Today is Wednesday, the second day of MIX 2011. Just like yesterday, the day started with a keynote. This was supposed to be the big keynote session in which we would get to see some mind blowing news. I expected Microsoft to pull a huge rabbit out of the hat, which didn’t happen.
The keynote was mainly about Windows Phone 7, as could be expected. Joe Belfiore announced the Mango update, which I already knew some things about. For Windows Phone, in terms of features and maturity, it’s a pretty major and significant update. Let’s just say that Windows Phone finally comes of age with this release, bringing the features and capabilities that iOS and Android already had. So most of the time, I was thinking… “check, iOS has that…. yup, my iPhone can do that already… etc.”.
Still, some features in Mango were particularly nice, and even better than my beloved iPhone… Apps can now utilize Live Tiles much better, an important part of the excellent Metro UI philosophy. Being able to deep link to application functionality and pinning that to the home page as a tile is very nice. Microsoft calls WP7 the “glance and go” platform, which is true. They do that a lot better than iOS or Android is doing. I also liked the ability to filter apps based on a theme. For example, when you use Bing to search for movies, WP7 suggests that you might want to use the IMDB app. Very helpful in getting your work done more efficiently. Nice.
There’s a good overview of the new features of Mango here.
Indeed… nice, but Mango wasn’t blowing me away. This does set a bar for Apple though. My trusty iOS will get an update to version 5 as well this year, and it promises to be a major overhaul of the UI. I truly hope Windows Phone has kicked their asses and this time, Apple is going to 0wn them back, haha. Competition is good, it drives innovation.
What also struck me while seeing the demos, was that the Metro UI design works really really well if applied correctly. You need a good designer to make that work well though. I see too many WP7 apps that look boring and bland because they miss that finesse that is needed to make the app enticing.
After Joes talk, Scott Guthrie came on stage to tell about the new developer tools for Mango. As always, Microsoft totally 0wns the competition when it comes to developer tools. The emulator now also supports emulating the sensors, such as accellerometer, location, etc., which is very cool. And performance profiling is also very good. The new local database and its API is also very cool (but also in this case: iOS has this already).
Next, Silverlight 5. We got pretty quick overview of the new features, which was mainly focused on consumers and media. However, we did see some nice new stuff such as conditional data templates and the improved data binding debugging facilities were pretty nice. I’ll attend the Advanced New Features In Silverlight 5 tomorrow to see what else is new. Especially because there is still no word about important enterprise features such as proper support for WIF, WS-Trust, and other security features. Tomorrow will be a good time to ask about that.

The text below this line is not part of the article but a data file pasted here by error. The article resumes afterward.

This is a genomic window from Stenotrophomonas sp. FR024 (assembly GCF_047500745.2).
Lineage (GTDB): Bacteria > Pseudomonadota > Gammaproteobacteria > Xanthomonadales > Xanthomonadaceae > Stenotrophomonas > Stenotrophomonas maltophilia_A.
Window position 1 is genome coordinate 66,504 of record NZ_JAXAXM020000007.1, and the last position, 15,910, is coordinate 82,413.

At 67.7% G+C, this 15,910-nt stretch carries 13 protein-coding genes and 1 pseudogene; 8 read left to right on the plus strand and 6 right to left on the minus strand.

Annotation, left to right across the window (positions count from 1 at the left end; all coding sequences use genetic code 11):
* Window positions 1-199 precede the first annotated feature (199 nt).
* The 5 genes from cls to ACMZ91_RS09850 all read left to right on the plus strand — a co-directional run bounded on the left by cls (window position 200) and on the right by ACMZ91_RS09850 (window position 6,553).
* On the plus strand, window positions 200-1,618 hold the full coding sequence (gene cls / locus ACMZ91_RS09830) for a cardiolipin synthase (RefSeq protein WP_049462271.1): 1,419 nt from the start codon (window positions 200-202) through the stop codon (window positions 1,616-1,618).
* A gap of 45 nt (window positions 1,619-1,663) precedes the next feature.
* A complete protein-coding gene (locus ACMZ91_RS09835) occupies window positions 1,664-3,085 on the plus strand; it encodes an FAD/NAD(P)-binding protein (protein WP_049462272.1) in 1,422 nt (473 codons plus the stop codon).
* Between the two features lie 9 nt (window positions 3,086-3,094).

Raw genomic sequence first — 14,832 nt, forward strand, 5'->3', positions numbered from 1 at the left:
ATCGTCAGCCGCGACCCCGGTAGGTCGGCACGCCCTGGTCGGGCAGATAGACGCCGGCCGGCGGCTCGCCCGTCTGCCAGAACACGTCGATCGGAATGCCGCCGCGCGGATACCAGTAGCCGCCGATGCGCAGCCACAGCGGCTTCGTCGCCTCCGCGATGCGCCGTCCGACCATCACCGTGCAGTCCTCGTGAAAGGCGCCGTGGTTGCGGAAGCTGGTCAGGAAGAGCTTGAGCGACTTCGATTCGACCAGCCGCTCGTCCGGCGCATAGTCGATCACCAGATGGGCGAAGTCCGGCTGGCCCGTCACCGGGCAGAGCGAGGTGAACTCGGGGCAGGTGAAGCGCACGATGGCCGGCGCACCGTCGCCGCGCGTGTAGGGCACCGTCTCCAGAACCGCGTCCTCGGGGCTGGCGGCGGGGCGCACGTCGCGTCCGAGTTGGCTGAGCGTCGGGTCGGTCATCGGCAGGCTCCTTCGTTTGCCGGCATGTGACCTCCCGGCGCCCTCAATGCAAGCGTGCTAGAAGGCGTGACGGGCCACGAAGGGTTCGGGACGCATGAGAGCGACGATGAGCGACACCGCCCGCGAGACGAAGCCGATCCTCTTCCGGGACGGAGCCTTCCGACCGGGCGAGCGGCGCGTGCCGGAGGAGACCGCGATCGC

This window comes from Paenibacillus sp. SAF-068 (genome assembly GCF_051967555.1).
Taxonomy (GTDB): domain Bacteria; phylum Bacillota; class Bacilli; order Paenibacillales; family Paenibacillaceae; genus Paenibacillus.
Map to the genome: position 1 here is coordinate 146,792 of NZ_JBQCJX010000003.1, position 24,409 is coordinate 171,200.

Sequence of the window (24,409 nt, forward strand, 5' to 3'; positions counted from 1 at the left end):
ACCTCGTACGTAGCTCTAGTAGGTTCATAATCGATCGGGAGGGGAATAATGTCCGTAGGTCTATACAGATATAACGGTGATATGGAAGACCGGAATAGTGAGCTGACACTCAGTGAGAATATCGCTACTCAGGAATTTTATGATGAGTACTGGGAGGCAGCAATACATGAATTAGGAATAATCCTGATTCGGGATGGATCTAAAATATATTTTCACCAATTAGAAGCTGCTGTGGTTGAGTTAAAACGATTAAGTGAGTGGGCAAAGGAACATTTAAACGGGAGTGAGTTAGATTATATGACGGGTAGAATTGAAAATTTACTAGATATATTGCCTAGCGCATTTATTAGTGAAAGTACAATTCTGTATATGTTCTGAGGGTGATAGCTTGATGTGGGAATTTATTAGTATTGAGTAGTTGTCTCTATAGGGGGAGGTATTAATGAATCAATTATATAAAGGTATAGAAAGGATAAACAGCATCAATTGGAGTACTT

Speaking about enterprise… this is one of the things that disappointed me in the Mango announcement. We have to be realistic here… Windows Phone has RTM-ed only 8 months ago, and with this significant update, Microsoft has done a pretty good job at coming up to par with iOS and Android in such a short time. But… they will need to start thinking about the enterprise very quickly. They’ll need an ecosystem for rolling out in corporate apps, security policies, remote administration of devices, the more advanced security standards for web service communication (WS-*), etc. After a very nice talk with one of the program managers in the WP7 team, we learned that this enterprise stuff is on the radar, but still very far off.
The last part of the keynote was about Kinect. Very nice technology, and what’s also nice is that we now have an SDK to write Kinect driven apps in .NET and XNA for Windows. There were some very nice showcases of how Kinect can be used. The World Wide Telescope was absolutely amazing! But I found it a pity that this novelty thing called Kinect was needed to really amaze me. After the keynote, all attendees got a Kinect. Very nice present, but I don’t have an XBox as I’m not really a gamer. So I don’t know if I would do anything useful with it… we’ll see. Personally, I would much rather have that Dell laptop they squeezed into the Day 1 keynote in a very awkward way… Oh well.
The rest of this day was filled with sessions. For me, the most noteworthy session was the one at the end of the day: Back to Square One by Nishant Kothari. Centralized around the main question: “why do software projects fail all the time”, we got an awesome talk infused with philosophy, scientific reasearch of the human brain, etcetera, illustrated with beautiful powerpoint slides, brought by a very inspirational speaker. The answer? People.
I also got a chance to chat with Vittorio Bertocci, who is an expert on security and Windows Identity Foundation. I got some nice hints and tips for migrating an existing application from a custom built authentication and authorization system to a more standardized, WIF based solution. MIX is very nice for opportunities like that.
We finished the day off with a meal at Hubert Kellers Burger Bar in Mandalay Place. Very nice. I got the Hubert Keller Burger, with blue cheese, spinach and caramelized onions with a red wine sauce. Yum. Do you know they even have a $60 hamburger, with truffels and foie gras? Nice! I bought an authographed copy of Kellers book as well.
We went for a walk afterwards, since we needed to go see the “Fabulous Las Vegas” sign. Here it is, in its full neon light glory…
There is one more day to go at MIX. Some nice sessions coming up, including one about Mono, which I really want to see!